Early announcements and indeed the Amazon specs, pointed to a commentary with the film’s creators, but this really transpires to be some optional dialogue on the deleted scenes only. Any hopes of hearing such a track, perhaps on one of the new hi-def formats, were dashed when The Wild was announced as being Disney’s first wholly-computer animated feature to debut on the Blu-Ray format, with the exact same features for that release carried over from this one. As such, and bypassing the treat that a commentary would have provided, The Wild’s selection of bonuses follow the recent practice of including token amounts of supplemental footage which provide adequate, if not too skimped over, coverage.
Being a Disney FastPlay disc, it kick starts with previews for The Little Mermaid’s Platinum Edition and Meet The Robinsons theatrical release, plus Cars and Air Buddies on DVD. From the additional Sneak Peaks menu we catch glimpses of Disney Channel’s Potter-esque Twitches and Get Ed, plus DVD promos for The Fox And The Hound 25th Anniversary and Cinderella III. The original theatrical trailer for the main movie itself, of course, is missing!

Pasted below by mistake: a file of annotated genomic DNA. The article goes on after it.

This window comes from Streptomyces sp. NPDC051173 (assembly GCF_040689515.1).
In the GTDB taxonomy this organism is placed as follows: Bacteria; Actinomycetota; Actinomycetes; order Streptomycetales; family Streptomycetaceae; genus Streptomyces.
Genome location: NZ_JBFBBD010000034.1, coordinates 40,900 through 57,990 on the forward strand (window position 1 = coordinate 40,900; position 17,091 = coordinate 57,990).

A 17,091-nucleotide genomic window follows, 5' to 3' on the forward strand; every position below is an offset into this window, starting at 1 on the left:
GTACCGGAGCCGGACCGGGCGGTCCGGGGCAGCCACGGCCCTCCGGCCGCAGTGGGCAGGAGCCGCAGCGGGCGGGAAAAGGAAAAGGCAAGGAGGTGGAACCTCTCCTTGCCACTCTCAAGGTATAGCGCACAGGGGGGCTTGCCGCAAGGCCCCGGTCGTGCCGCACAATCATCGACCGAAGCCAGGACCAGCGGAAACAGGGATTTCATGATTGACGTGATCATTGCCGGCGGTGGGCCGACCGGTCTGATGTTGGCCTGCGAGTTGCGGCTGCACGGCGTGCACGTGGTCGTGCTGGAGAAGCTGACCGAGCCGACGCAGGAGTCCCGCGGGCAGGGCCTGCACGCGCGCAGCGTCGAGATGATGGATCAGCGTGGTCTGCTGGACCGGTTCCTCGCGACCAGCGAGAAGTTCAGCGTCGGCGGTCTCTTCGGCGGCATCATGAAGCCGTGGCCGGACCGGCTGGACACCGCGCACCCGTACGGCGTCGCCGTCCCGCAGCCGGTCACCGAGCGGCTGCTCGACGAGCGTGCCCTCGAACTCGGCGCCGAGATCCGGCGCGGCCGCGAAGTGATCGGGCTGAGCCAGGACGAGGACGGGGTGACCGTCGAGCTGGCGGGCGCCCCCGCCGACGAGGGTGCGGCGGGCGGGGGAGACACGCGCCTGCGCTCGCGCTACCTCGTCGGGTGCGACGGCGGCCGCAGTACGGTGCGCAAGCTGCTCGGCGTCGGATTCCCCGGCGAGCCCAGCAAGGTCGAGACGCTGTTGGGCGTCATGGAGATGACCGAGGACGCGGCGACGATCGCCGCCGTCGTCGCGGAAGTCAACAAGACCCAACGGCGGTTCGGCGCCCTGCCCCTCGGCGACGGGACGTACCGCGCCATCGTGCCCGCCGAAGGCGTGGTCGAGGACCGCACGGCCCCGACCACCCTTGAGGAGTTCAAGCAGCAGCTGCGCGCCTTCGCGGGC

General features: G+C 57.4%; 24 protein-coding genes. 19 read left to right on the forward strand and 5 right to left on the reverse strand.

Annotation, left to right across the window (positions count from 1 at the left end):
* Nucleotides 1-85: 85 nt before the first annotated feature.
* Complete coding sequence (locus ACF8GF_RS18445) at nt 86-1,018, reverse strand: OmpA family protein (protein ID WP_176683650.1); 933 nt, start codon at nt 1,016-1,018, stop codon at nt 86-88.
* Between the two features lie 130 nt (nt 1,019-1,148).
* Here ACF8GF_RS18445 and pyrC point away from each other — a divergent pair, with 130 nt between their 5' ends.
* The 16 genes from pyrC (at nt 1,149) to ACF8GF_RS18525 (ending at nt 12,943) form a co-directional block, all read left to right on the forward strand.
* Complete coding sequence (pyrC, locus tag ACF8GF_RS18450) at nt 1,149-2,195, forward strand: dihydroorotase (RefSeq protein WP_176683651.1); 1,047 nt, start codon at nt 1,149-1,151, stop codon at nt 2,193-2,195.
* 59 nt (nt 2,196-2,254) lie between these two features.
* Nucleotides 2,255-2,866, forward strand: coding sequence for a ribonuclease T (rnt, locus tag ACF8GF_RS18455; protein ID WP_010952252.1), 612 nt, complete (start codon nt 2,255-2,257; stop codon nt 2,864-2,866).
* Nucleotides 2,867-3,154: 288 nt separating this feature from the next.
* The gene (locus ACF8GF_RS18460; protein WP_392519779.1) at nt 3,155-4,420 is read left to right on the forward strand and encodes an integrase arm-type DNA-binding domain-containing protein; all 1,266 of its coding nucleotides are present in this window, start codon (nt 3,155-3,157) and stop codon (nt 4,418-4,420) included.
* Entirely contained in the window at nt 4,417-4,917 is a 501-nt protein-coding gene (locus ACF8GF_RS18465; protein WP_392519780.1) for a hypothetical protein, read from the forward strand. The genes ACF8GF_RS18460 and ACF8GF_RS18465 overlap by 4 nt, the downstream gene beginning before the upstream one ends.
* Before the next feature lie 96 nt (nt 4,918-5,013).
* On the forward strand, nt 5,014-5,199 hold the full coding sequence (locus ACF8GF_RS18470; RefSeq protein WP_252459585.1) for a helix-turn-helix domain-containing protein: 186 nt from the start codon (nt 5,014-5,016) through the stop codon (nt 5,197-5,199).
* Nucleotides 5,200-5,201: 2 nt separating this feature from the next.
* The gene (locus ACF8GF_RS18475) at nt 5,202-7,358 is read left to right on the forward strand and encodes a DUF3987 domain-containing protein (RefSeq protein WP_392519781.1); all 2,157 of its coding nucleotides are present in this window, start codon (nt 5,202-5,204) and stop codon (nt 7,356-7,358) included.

First up, as mentioned above, are some Deleted Scenes with optional director/producer commentary. Play All runs these five cut moments to a 4:45 minute total. All are worth watching through twice: once to enjoy the scenes themselves and once to catch Spaz and producer Clint Goldman’s remarks, which don’t go as far as elaborating as much as a full length track would but does open up the story process somewhat, revealing that at various points in production Benny the squirrel did not go on the adventure with the rest of the gang, and that Ryan was scheduled to have a mother in the picture early on. There are more improvisations from Izzard, and one trim even features fully rendered animation, but my favorite random moment has to be Benny’s dream sequence…